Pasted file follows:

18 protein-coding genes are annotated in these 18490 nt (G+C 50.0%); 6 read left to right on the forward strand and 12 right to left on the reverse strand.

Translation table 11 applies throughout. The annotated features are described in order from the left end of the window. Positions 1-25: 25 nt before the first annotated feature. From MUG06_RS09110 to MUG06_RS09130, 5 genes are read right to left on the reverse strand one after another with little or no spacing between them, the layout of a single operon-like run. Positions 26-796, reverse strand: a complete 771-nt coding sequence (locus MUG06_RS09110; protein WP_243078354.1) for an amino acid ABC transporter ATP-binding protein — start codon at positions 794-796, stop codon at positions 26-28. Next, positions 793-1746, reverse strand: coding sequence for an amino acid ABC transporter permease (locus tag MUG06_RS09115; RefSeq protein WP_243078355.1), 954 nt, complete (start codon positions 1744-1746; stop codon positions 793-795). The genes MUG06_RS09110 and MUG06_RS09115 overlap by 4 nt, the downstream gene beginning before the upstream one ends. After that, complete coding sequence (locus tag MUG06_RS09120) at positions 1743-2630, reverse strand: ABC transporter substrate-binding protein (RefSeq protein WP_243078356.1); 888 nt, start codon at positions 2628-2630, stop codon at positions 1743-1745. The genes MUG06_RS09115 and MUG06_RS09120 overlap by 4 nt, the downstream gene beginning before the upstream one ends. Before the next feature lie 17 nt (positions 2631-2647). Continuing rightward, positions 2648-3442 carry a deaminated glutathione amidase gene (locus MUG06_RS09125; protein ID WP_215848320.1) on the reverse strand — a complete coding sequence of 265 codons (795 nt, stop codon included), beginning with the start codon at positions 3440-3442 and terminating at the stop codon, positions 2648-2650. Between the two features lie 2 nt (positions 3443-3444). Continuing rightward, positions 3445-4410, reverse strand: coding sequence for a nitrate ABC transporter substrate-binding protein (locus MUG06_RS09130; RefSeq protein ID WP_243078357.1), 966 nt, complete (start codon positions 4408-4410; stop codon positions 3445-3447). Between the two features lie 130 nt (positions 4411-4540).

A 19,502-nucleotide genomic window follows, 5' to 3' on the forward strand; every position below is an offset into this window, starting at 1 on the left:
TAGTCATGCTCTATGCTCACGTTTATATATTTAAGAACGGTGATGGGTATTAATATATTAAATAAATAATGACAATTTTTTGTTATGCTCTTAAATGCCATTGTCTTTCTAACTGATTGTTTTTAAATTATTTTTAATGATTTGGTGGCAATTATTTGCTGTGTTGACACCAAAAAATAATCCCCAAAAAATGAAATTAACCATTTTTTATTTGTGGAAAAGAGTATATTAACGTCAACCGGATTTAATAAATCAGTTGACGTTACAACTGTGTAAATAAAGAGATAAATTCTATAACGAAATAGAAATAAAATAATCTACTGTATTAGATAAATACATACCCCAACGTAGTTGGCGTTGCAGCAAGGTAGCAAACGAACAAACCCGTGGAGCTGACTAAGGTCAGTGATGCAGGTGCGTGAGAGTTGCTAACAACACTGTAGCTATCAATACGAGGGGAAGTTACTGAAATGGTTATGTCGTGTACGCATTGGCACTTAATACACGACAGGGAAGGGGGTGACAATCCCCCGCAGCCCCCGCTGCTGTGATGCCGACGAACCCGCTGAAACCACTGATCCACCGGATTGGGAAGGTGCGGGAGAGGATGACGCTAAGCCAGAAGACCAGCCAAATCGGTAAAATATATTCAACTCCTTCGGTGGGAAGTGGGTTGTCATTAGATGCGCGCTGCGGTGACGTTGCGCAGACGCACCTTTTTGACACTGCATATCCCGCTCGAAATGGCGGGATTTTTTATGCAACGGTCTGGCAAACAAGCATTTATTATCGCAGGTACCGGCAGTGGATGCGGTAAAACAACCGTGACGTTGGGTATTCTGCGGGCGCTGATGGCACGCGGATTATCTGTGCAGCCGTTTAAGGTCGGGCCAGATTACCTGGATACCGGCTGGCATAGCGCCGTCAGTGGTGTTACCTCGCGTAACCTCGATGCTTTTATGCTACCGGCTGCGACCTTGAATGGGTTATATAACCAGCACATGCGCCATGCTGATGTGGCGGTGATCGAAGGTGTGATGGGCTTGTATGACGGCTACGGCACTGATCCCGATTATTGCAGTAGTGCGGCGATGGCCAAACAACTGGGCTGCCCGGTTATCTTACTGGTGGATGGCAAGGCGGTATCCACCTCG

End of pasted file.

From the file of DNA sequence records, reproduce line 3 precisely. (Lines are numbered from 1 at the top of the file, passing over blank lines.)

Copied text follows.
A 19,502-nucleotide genomic window follows, 5' to 3' on the forward strand; every position below is an offset into this window, starting at 1 on the left: